We may all have come to motherhood differently, with different expectations, for different reasons. But on the really bad days—the ones that start at 6 AM, after the kids have gotten me out of bed ten times (no exaggerating) during the night, where my patience is threadbare before both children have finished breakfast—in my heart of hearts, I’m afraid that I’m one of those people who should never be a mother.
Really, I know that’s not true. I know that this is what I’m supposed to do, and I’ve always known it. At my high school graduation, they had us fill out a slip of paper with our top three career choices. I put down writer and, after some thought, mother.
As I recall, I couldn’t think of a third.
But even if motherhood hasn’t been the destination you’ve envisioned since high school, you are meant to be a mother. If your arms have ever hungered for a child—if you’ve ever struggled with your children all day, only to miss them the minute they’re asleep—if you’ve ever marveled that this perfect little person, this growing, intelligent, sweet, forgiving child, could be yours—
If you have ever loved your child—
You are meant to be a mother.
Okay, I know, it’s kind of a “duh.” I mean, without our mothers, where would any of us be? Not here, I’ll tell you that .
My mother on Rebecca’s birthday
But other than that whole biological necessity thing, mothers are important—and not just to make sure that everyone is fed, rested, at school on time, and not without clean underwear.
In a couple minutes, I found a number of scientific studies confirming just how influential mothers are:
- If you, as the mother, are the food buyer and preparer, you controls 72% of all of the food decisions of your children and spouse (Journal of the American Dietetic Association, Sept 2006).
- Mothers’ behavior (specifically, treatment of tantrums/frustration in problem solving) has been linked to their children’s problem-solving abilities (Developmental Psychology).
- Parents influence teens’ attitudes toward drugs, alcohol and substance abuse quite heavily (Child Development).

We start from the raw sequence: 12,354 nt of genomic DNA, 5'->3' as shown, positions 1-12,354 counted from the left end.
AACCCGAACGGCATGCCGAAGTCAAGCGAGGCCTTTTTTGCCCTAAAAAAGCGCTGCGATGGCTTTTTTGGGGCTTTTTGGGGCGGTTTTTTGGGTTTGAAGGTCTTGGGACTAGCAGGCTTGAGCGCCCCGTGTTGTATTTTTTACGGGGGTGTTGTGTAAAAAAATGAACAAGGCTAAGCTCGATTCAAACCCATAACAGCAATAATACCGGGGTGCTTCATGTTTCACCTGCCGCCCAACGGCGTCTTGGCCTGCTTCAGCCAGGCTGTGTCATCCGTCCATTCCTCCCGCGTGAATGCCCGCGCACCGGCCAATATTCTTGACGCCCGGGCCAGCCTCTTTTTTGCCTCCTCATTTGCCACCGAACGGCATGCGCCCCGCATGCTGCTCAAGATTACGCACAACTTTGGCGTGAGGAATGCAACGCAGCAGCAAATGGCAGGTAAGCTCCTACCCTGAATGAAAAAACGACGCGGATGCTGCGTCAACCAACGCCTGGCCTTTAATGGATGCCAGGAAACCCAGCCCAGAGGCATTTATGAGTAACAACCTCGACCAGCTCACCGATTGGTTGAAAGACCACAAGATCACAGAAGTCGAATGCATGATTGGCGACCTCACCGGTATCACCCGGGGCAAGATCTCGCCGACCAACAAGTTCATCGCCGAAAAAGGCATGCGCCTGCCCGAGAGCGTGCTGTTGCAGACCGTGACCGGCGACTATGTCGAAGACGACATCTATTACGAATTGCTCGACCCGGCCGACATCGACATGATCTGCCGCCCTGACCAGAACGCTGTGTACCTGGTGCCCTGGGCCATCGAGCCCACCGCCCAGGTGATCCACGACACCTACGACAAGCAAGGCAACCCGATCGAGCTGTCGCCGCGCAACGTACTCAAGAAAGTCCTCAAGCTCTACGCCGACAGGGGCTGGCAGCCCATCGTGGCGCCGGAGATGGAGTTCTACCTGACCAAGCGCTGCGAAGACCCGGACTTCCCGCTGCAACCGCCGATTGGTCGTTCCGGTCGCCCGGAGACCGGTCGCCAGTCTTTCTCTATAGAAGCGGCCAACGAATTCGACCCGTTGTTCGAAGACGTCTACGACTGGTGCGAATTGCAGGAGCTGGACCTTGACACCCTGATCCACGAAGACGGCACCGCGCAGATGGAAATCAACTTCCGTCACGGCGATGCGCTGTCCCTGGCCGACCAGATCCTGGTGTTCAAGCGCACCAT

- Moms even influence whether their teens seek medical care (The Journal of Adolescent Health).
- Mothers’ disapproval of teen sex (surprisingly) discourages teen sexual and being close to a 14- or 15-year-old daughter also delays or decreases sexual activity.
- This influence against sex, drugs and alcohol lasts through college, especially when parents and children are emotionally close (Journal of Youth and Adolescence).
- In fact, mothers have been shown to influence their children’s psychological and physical health through old age—and I mean the kids’ old age, not just ours (The National Institute Of Child Health And Human Development).
- Mothers even influence fathers, especially how involved they are early on in their children’s lives.
It’s easy to look around at the mountain of laundry, the mound of dirty dishes, the teenager’s filthy room we told her to clean fifteen times, the full plate of food the toddler refused to eat, and the grade schooler’s last-minute order of three dozen cupcakes for a class party tomorrow and feel like we’re not important—as if we don’t matter. Yes, being a mother does involve a lot—a lot—of grunt work.
But every once in a while, at least, we need to remember that motherhood is more than chores.
Motherhood is eternally important.
Motherhood is important because being a mother means teaching and guiding future generations. We do make a difference—they do understand and internalize the principles we try so hard to teach them—and they will be better for our efforts.
Why do you think being a mother is important?
I’ve been a mom for over three years now and a mom blogger for almost that long—and pretty much the whole time, I’ve been thinking about and working toward finding (building) personal fulfillment as a mother. So far, however, my blogging on the subject has been as piecemeal as my personal efforts.
But more and more recently I’ve been thinking about finding a real “path” to fulfillment, a process that works for more people than just me. So as I’ve thought about this, I’ve come up with a few “real” steps:
Not every step will apply to every one, of course, and they’re not in any particular order. But I think that some/most/all of these things can help all of us progress to feeling more valued as a mother, and possibly more connected to one another.
I’ll be writing on these topics in the coming weeks. If you have any other ideas or ideas relating to the steps described here, feel free to leave them in the comments or send them to blog (at) mamablogga.com .
Coming tomorrow: the 7 Best MamaBlogga Blogging Tips Ever!